By the Rev Msgr Harry Entwistle
Fifteenth Sunday of Ordinary Time Sunday 14th July 2019
Some Christians ask others whether they are saved. If the person says they don’t know, then they are told that all they have to do is say a particular prayer and accept Jesus as their personal Lord and Saviour. That is good, but salvation is a continuing process. To paraphrase St Paul we can say that I am saved, I am being saved and I will be saved.
In today’s first reading, God’s people are reminded that although they are in exile, they are never beyond the rule of God. What he asks of us is that we love him with our heart and soul. It is living our lives with a ‘longing’ for God and a longing to be close to him. This enables us to live our faith in him in whatever circumstances we might be in, which is eternal life.
It was a lawyer who asked Jesus the question about what he must do to inherit eternal life. Jesus didn’t answer the question but referred the lawyer to the law of Moses. The lawyer answers his own question by saying that to inherit eternal life is to love God and one’s neighbour in the same way that we love ourselves. But the lawyer doesn’t leave it there but asks Jesus to identify who is the neighbour that faithful Jews should love. Again Jesus doesn’t answer but tells the story of the Jew left for dead by thieves and a Good Samaritan.
In this story there was nothing unusual in Jewish eyes with the behaviour of the priest and the Levite. People today still walk past those in need on the streets even in so called civilised societies, but at least the priest and Levite believed that the victim’s misfortune was a punishment from God for his sinfulness, and it was not their place to interfere with God’s will. It was the Samaritan who was the rescuer, and he was one of the un-mentionable, heretical, untouchable, impossible people that Jews had no dealings with.
After telling the story Jesus asked his hearers which one was a true neighbour to the victim. The answer was the one who showed mercy on him. Yet we need to be careful that we don’t leave it there and think that neighbourliness equates to the strong helping the weak, the rich helping the poor and so on. Such things are good, but they contain the seeds of patronage and condescension that can easily become pride. The parable tells us that the one we must love is not the one we can help, but the person who can help us, especially if that person is one we dislike.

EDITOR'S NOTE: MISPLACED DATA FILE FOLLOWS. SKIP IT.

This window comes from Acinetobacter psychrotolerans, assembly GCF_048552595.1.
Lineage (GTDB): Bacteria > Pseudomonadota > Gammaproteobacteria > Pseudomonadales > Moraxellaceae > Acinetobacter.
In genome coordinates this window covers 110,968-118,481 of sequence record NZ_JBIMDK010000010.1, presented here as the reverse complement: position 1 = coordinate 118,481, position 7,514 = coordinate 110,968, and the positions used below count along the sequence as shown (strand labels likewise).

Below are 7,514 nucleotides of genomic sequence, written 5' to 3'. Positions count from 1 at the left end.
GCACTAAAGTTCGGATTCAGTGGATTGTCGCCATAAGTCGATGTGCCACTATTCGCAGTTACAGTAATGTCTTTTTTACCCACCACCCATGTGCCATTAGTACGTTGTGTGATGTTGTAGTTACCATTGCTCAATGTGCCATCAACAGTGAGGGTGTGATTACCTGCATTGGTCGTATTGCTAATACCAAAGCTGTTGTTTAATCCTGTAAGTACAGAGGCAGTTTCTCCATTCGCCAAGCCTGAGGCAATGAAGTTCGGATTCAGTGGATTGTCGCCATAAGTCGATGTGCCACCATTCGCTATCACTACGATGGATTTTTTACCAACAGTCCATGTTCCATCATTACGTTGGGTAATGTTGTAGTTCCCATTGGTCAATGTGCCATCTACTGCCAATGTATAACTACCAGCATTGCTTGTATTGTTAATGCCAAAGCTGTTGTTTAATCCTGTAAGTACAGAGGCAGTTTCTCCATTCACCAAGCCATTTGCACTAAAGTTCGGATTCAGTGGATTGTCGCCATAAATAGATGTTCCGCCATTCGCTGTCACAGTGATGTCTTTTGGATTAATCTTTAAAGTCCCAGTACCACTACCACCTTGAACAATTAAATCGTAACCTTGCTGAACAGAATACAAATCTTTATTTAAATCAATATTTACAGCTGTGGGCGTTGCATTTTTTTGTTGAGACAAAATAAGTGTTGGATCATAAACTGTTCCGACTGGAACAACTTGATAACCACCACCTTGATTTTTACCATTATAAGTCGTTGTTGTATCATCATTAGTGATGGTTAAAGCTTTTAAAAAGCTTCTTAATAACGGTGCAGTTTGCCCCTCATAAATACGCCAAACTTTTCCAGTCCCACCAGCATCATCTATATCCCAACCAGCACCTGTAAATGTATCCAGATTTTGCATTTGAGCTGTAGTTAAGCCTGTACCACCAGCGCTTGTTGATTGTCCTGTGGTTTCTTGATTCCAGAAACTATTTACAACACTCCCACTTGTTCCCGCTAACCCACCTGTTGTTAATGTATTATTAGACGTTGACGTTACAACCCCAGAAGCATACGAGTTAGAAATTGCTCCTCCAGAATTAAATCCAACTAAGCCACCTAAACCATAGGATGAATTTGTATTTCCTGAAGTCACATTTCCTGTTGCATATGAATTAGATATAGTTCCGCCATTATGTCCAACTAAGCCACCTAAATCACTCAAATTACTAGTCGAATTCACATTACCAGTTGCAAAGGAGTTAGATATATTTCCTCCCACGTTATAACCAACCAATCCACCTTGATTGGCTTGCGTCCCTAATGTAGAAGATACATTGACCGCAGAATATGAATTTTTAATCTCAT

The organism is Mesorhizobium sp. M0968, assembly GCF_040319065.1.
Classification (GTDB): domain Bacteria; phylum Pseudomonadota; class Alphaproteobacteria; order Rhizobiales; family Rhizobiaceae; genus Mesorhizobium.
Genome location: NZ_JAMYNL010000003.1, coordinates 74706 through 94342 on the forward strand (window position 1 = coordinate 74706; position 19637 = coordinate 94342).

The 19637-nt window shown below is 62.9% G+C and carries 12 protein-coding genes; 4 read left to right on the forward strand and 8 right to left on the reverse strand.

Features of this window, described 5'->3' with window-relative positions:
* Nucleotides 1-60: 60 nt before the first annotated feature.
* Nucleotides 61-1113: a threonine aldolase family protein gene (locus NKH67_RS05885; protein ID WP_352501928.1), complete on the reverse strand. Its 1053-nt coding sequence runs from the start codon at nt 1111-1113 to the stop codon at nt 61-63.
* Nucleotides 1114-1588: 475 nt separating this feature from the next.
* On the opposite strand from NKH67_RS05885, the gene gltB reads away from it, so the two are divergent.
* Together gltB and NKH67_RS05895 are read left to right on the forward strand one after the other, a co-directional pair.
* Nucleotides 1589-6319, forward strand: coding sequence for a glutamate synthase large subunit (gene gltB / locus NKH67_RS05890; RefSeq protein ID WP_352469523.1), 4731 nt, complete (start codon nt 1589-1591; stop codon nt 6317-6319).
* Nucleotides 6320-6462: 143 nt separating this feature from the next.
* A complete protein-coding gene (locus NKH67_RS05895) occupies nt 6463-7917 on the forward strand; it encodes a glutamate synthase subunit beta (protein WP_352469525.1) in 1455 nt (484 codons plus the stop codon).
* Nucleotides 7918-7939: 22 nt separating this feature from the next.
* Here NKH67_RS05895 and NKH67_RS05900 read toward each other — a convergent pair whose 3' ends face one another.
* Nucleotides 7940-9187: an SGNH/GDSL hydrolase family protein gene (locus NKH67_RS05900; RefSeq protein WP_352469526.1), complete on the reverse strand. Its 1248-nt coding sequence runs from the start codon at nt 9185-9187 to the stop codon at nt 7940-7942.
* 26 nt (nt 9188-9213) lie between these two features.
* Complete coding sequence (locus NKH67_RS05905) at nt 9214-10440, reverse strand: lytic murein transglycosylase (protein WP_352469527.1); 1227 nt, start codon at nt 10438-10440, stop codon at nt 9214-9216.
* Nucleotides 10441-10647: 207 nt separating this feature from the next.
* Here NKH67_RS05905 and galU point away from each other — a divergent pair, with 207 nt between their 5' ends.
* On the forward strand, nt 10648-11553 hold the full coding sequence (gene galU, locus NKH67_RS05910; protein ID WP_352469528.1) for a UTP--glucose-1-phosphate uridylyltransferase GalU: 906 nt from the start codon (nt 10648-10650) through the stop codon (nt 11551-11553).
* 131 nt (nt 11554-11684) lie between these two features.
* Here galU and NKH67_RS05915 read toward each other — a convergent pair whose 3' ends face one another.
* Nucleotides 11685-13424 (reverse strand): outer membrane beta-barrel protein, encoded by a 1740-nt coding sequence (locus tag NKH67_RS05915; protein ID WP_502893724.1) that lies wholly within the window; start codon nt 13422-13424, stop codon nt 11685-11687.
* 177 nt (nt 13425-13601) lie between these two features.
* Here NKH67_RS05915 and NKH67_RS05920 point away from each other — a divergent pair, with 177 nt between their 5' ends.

In this story, the Samaritan helped someone who hated him, but the injured Jew allowed himself to be helped by someone he hated. The parable is about humility as much as it is about charity.
Eternal life can be lived by all here and now in this life. It has been made possible through the life, death and resurrection of Jesus who is the image of the unseen God. Eternal life is available to those who love Jesus and are committed to following his way through living in harmony with God and loving others in the way that Jesus loves us and we love ourselves.
Loving is not only praying for and desiring the good of the one who is loved. It is working for that good, and what greater good is there than the salvation of the one who is loved?
What must we do to inherit eternal life? It isn’t so much ‘doing’ as ‘being’. If our relationship with God is right, then how we live what we do will be right. Long for God and his will, love him and others with a generous heart, but also allow oneself to be loved and helped by those we find it difficult to like.
To long or not to long for God is the question.
To be or not to be is the answer.
Monsignor Entwistle was the first Ordinary of the Personal Ordinariate of Our Lady of the Southern Cross. Educated at St Chad's Theological College, he was ordained a priest in the Church of England Diocese of Blackburn in 1964. After reception into the Roman Catholic Church, he was ordained to the priesthood in St Mary's Cathedral, Perth on 15 June 2012.